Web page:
Success Favors the Bold: How I Stopped Worrying About Me and More About the Audacity to Be.
On September 12 1992, Dr. Mae C. Jemison blasted off into the cosmos, part of a joint US and Japan crew, as a Mission Specialist for NASA’s 50th shuttle mission. She was responsible for two bone experiments and monitoring the effects of weightlessness and motion sickness on herself and fellow crewmates.”The first thing I saw from space was Chicago, my hometown . . . It was such a significant moment because since I was a little girl I had always assumed I would go into space.”
Dr. Mae C. Jemison
As a little girl staring up into the night sky with visions of exploring the final frontier like her hero Lieutenant Uhura from Star Trek, Jemison knew that she would go to space but also was aware of the obstacles within that journey. While she pursued a career in science, the arts were calling her out to the dance floor. Dr. Jemison started dancing at the age of 11, “I love dancing! I took all kinds of dance — African dancing, ballet, jazz, modern — even Japanese dancing. I wanted to become a professional dancer.”
She continued to pursue both science and dance but as her mother pointed out, “You can always dance if you’re a doctor, but you can’t doctor if you’re a dancer.” Jemison chose science first graduating from Stanford and then receiving an MD from Cornell. She completed her medical training in the Peace Corps before applying to the astronaut candidate program. Due to unfortunate timing it was right before the Challenger disaster, so the program was put on hold for review but when they started again she was ready to take her seat on the ship. As she sailed into the stratosphere, she clutched an Alvin Alley Dance Company poster, having never let go of her love of dance. As the atmosphere dissolved into the vastness of space, Dr. Jemison was aware of her role in history as the first African American woman in space. It was also important to her that her critics witnessed her trip, “Back then I just wanted people to say, ‘Hey, the gatekeepers need to know that everybody has talent.’”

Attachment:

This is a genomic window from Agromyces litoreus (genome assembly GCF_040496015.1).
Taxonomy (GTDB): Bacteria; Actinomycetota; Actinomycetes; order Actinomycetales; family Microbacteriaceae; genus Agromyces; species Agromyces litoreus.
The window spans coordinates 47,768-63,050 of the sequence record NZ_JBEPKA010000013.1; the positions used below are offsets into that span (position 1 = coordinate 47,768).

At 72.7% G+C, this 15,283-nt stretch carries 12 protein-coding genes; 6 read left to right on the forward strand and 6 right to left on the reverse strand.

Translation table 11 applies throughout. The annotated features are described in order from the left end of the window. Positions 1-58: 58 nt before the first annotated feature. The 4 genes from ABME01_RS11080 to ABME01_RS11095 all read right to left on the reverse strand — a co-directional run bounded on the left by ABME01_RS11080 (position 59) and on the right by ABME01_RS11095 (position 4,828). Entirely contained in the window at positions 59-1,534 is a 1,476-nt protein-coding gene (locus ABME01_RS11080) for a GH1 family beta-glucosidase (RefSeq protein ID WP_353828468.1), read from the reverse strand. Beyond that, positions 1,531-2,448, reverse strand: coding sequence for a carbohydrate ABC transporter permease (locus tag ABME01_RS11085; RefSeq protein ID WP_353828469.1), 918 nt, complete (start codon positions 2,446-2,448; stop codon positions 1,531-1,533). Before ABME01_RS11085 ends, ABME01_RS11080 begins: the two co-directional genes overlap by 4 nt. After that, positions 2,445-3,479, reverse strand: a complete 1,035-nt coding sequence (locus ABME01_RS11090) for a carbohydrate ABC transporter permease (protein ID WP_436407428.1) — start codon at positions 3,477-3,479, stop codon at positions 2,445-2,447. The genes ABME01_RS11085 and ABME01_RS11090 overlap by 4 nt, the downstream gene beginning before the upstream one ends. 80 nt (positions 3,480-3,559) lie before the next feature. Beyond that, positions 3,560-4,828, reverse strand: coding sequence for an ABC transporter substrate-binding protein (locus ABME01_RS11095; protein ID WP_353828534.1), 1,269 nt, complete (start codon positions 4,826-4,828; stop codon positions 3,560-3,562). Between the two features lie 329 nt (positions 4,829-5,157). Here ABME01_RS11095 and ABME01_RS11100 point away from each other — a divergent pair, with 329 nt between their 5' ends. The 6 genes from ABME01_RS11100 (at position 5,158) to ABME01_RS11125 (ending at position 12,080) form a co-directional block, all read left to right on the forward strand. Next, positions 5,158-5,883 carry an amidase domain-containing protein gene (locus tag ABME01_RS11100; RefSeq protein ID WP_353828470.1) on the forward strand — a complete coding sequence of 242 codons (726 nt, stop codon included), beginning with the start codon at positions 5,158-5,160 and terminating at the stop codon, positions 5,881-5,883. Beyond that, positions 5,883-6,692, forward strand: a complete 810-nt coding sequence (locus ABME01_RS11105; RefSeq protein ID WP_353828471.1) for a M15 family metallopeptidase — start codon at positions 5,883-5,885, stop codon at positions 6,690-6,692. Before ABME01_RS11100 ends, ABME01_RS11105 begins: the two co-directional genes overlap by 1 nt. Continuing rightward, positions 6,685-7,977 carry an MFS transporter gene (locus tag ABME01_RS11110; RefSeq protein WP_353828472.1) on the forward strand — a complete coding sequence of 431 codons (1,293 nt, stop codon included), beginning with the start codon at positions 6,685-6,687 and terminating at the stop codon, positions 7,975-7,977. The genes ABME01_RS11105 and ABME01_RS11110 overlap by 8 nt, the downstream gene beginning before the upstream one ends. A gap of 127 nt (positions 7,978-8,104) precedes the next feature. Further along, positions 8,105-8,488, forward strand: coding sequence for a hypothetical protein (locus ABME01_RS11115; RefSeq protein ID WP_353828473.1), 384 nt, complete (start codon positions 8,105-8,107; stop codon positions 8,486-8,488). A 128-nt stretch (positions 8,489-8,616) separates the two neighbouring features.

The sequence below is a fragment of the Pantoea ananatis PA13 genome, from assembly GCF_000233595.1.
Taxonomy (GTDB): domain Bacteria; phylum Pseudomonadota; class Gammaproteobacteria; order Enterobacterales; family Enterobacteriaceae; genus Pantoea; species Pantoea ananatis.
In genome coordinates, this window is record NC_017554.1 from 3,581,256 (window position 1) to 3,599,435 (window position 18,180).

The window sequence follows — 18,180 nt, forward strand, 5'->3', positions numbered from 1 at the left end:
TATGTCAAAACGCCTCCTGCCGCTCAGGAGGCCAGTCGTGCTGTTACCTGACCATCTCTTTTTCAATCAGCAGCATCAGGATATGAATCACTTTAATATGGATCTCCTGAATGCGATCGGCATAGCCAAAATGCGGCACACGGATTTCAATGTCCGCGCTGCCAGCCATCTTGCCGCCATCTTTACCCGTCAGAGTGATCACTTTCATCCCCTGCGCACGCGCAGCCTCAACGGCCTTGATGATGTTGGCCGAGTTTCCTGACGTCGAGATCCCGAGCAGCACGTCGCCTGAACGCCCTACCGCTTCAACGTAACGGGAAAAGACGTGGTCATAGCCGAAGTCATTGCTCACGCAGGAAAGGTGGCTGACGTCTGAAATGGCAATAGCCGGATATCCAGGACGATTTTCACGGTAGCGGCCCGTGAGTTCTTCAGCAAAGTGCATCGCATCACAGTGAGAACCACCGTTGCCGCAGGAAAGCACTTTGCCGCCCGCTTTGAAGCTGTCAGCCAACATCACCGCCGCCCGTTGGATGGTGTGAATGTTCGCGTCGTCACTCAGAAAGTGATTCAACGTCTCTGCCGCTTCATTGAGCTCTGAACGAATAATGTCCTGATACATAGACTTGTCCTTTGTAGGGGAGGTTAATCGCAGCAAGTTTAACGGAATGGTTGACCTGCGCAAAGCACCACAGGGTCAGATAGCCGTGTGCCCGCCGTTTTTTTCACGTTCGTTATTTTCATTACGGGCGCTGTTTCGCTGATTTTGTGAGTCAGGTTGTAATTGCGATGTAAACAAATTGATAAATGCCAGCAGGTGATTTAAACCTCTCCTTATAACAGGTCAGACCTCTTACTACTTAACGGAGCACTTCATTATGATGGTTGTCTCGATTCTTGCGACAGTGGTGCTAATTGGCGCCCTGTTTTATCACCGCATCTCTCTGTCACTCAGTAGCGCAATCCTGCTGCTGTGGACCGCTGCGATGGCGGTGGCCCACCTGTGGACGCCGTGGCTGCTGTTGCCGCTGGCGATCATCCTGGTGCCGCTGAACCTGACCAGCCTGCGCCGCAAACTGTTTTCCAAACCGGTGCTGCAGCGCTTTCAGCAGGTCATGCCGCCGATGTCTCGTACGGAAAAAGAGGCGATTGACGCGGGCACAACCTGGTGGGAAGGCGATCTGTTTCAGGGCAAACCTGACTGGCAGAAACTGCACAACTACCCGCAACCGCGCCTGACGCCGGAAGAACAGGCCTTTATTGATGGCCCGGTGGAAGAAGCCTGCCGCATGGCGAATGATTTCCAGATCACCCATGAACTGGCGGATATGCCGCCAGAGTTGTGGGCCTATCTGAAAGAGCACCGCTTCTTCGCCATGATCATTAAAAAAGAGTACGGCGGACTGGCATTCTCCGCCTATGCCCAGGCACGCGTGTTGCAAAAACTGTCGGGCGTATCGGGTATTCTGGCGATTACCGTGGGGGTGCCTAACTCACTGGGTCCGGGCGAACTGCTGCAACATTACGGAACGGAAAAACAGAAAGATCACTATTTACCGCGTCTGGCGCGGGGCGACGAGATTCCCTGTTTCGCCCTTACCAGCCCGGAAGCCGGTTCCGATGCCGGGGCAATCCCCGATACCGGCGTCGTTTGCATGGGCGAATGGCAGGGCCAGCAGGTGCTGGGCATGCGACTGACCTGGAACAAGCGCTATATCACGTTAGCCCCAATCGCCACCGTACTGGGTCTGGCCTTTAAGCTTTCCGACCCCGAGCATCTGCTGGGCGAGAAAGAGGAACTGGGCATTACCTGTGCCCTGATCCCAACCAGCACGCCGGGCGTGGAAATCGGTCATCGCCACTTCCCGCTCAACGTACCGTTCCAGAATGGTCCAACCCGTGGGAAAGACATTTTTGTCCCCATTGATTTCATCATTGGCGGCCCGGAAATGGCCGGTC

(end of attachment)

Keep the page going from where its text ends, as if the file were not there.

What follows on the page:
Streams (Photo by Brett Swinney)
I’ve always wanted to be an artist. I remember writing my first satirical newspaper article, a mix of musings with misapplied topical references, in second grade. I was so proud as I shared it with the class. The kids giggled while my teacher shook her head with a crooked smirk. From then on I was hooked. As I started to try out different things, I began to receive support from friends and family and discouragement from gatekeepers. They seemed to be the authority and it was hard not to internalize their titles and disapproving glances. Especially being a person of color, it seemed whatever I would do was not good enough and there was no way to change it. I didn’t belong in the arts, and for a hypersensitive tall lanky black dude it also meant that I didn’t belong, period.
Thankfully since every other industry/profession/passion had their own gatekeepers, including math, science, computer science, history, English, etc…, I found my way back into arts. At first it was just a means to end, a way to buck the system, another reason for my parents to worry about me. It started with a photo class in high school. Nothing too fancy, just shoot B/W film, make some crappy prints and bring them home to be hung on the fridge. I tried to be cynical about it but the sensation of seeing a picture, a silly self-portrait, materialize in the developer was a radical awakening. It was MY awakening and no one could take that from me. While I have encountered many more gatekeepers since, many who succeeded at knocking me down, I have chosen each time to rise back up.